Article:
How do school closings impact individual neighborhoods? How do construction permit approvals change the character of communities? How is green space distributed across neighborhoods in a city? Where are vacant properties in a neighborhood – who owns them and are there opportunities for reuse?

These are all the kinds of questions we need people living and working in neighborhoods to help us answer. And we need more open data from local governments to do this.

If you see other blog posts or media coverage that’s not linked above, please let me know. I storified some reactions on Twitter but I’m certain that I missed conversations or opinions.

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There are two additional insights from Pew that I didn’t write about yesterday that are worth keeping in mind with respect to how how Americans are thinking about the release of public data back to the public. First, it’s unclear whether the public realizes they’re using apps and services built upon government data, despite sizable majorities doing so.

Second, John Horrigan told me that survey respondents universally are not simply asking for governments to make the data easier to understand so that they can figure out what I want to figure out: what people really want is intermediaries to help them make sense of the data.

“We saw a fair number of people pleading in comments for better apps to make the data make sense,” said Horrigan. “When they went online, they couldn’t get budget data to work. When the found traffic data, couldn’t make it work. There were comments on both sides of the ledger. Those that think government did an ok job wish they did this. Those that thin government is doing a horrible job also wish they did this.”

This is the opportunity that Headd referred to, and the reason that data journalism is the critical capacity that democratic governments which genuinely want to see returns on accountability and transparency must ensure can flourish in civil society.

If a Republican is elected as the next President of the United States, we’ll see if public views shift on other fronts.

USASpending.gov addresses some data issues, adds Github issues tracker for feedback

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On April 1st, some reporters, open government advocates and people in industry may have hoped that a new redesign of USASpending.gov, the flagship financial transparency website of the United States government, was just a poorly conceived April Fool’s joke. Unfortunately, an official statement about the USASpending.gov redesign at the U.S. Treasury’s blog confirmed that the redesign was real. Analysts, media and businesses that rely on the contracting data on the site were loudly decried the decreased functionality of USASpending.gov.

A week later, there’s a still no evidence of deliberate intent on the part of Treasury not to publish accurate spending data or break the tool, despite headlines about rolling back transparency. Rather, it looks more likely that there were been a number of mistakes or even unavoidable errors made in the transitioning the site and data from a bankrupt federal contractor. There was certainly poor communication with the business community and advocates who use the site, a reality that Luke Fretwell helpfully suggested at Govfresh that other government agencies work to avoid next time.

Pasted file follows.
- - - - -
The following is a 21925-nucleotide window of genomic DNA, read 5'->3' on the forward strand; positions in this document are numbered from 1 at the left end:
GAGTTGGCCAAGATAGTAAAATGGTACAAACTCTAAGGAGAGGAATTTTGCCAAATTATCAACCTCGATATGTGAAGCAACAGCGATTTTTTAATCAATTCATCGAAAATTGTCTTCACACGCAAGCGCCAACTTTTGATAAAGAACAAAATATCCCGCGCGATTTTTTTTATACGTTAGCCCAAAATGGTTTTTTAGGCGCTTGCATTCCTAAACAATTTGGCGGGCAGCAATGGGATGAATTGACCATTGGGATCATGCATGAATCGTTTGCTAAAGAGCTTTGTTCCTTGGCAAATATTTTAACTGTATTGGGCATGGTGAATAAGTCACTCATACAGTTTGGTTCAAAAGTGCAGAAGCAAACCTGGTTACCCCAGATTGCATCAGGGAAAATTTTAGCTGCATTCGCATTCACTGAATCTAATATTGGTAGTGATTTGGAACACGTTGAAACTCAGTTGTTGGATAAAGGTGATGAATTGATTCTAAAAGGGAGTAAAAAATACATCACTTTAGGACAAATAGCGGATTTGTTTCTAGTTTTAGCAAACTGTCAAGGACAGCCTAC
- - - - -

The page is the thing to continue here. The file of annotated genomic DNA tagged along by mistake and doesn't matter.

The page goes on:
Today, as Fretwell first reported, the federal government launched a new repository for tracking issues on USASpending.gov on Github, the social coding site that’s become an increasingly important platform for 18F, which committed to developing free and open source software by default last year.

In an email to the White House’s open government Google Group, Corinna Zarek, the senior advisor for open government in the Obama administration, followed up on earlier concerns about the redesign:

The USAspending team has been working to improve the usability of the site and has made some great strides to make it easier for average citizens to navigate information. But at the same time, we all understand that some of our expert users (like a lot of you) seek more technical information and the team is striving to meet your needs as well.

This is definitely a work in progress so please keep working with the team as it iterates on the best ways to improve function of the site while maintaining the content you seek. Your initial comments have been really helpful and the USAspending team is already working to address some of them.

Zarek also said that several of the problems with data that people have reported been addressed, including the capacity to download larger data sets and define specific dates in search, and asked for more feedback.

Specifically, this week the team addressed data export issues to allow the ability to specify date ranges to download data, added the bulk file format API, and modified the download capability so larger datasets can be downloaded. Additionally, data archives are being added continually. This week, they loaded the 2014 and 2015 delta files that show the new transactions in the last month. You can keep track of the ongoing improvements on the “What’s new” page.

Please keep sharing your feedback and continue working with the USAspending team as it makes improvements to the site. You can do this through the site’s contact page or on the new Github page where you can report issues and track them in the open.

If you find bugs, let the feds know about them on Github so that everyone can see the issues and how they’re addressed. As Mollie Walker reported for FierceGovernmentIT, there’s still missing functionality yet to be restored.

[Image Credit: Govfresh, via USASpending.gov]

In a step towards sunlight, United States begins to publish a national data inventory

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Last year, a successful Freedom of Information request for the United States enterprise data inventory by the Sunlight Foundation was a big win for open government, nudging Uncle Sam towards a better information policy through some creative legal arguments. Today, the federal government started releasing its enterprise indices at data.gov. You can browse the data for individual agencies, like the feed for the Office for Personnel Management, using a JSON viewer like this one.